"The SouthwestAir Diet. How it works: you're publicly shamed into a slimmer figure. Crying the weight right off has never been easier!"

Iran is becoming a military dictatorship

RIYADH, Saudi Arabia – U.S. Secretary of State Hillary Rodham Clinton said Monday Iran is sliding into a military dictatorship, a new assessment suggesting a rockier road ahead for U.S.-led efforts to stop Tehran from obtaining a nuclear weapon.

As the first high-level Obama administration official to make such an accusation, Clinton was reflecting an ever-dimming outlook for persuading Iran to negotiate limits on its nuclear program, which it has insisted is intended only for peaceful purposes. The U.S. and others — including the two Gulf countries Clinton visited Sunday and Monday — believe Iran is headed for a nuclear bomb capability.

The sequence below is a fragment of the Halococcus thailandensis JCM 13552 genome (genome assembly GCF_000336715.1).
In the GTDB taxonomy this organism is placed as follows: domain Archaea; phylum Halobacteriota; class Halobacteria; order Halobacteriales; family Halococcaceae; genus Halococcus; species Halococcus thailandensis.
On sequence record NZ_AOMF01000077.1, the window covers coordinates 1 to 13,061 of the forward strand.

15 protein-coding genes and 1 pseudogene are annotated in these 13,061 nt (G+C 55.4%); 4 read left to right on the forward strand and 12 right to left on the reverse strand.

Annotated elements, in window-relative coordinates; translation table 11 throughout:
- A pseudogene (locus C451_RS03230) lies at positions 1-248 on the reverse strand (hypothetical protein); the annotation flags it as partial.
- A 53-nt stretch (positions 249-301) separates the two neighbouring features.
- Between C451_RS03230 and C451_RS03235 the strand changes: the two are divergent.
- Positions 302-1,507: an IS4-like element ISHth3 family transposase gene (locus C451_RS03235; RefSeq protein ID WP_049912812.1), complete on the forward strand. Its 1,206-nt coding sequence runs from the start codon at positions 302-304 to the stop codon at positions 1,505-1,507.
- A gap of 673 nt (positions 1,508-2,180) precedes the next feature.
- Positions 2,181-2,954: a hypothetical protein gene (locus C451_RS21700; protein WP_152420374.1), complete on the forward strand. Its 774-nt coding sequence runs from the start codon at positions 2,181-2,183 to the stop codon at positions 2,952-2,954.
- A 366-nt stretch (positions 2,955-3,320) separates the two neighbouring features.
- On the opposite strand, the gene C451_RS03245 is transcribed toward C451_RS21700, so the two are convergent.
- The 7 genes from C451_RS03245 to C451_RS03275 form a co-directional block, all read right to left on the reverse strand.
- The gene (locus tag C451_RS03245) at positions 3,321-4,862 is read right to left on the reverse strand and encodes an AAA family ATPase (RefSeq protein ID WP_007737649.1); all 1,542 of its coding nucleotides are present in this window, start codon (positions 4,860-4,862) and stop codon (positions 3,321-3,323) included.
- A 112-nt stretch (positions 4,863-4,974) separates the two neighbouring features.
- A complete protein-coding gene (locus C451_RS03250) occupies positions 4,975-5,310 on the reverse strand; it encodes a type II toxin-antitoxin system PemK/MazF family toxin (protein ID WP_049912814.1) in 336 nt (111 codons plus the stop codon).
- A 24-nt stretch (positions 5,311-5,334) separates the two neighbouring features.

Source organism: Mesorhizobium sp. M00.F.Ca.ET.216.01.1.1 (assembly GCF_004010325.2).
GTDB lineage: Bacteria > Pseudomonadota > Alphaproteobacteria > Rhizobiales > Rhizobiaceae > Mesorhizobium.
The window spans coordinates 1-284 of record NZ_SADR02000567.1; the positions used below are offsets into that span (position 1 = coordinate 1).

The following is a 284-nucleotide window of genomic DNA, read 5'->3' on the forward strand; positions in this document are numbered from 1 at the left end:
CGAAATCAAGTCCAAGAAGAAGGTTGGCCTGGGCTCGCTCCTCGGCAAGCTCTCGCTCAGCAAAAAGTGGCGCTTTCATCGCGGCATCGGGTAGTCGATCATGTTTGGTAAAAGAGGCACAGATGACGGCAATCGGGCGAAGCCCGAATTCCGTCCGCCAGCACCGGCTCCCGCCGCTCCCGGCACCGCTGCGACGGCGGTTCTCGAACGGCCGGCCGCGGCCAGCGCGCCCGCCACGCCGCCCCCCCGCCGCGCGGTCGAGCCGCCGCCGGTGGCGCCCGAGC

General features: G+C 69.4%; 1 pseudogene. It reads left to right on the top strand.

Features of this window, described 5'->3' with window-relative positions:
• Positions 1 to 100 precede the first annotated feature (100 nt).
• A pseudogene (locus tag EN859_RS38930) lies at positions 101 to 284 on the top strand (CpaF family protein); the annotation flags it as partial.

Clinton also was revealing the logic of the administration's plan to target the Islamic Revolutionary Guard Corps with a new round of international sanctions intended to compel Iran to curb its nuclear ambitions before it increases the likelihood of a military clash.

Clinton flew to Riyadh, the Saudi capital, and then was driven in King Abdullah's private bus about 65 miles northeast to Rawdat Khurayim, a secluded royal hunting retreat where the vacationing king hosted her for lunch — and where a large-screen TV was on. Afterward they met privately in his elaborately appointed tent, which includes five crystal chandeliers in the reception room. Clinton also met with Saudi Foreign Minister Prince Saud al-Faisal in Riyadh and later was flying to Jeddah on the Red Sea coast.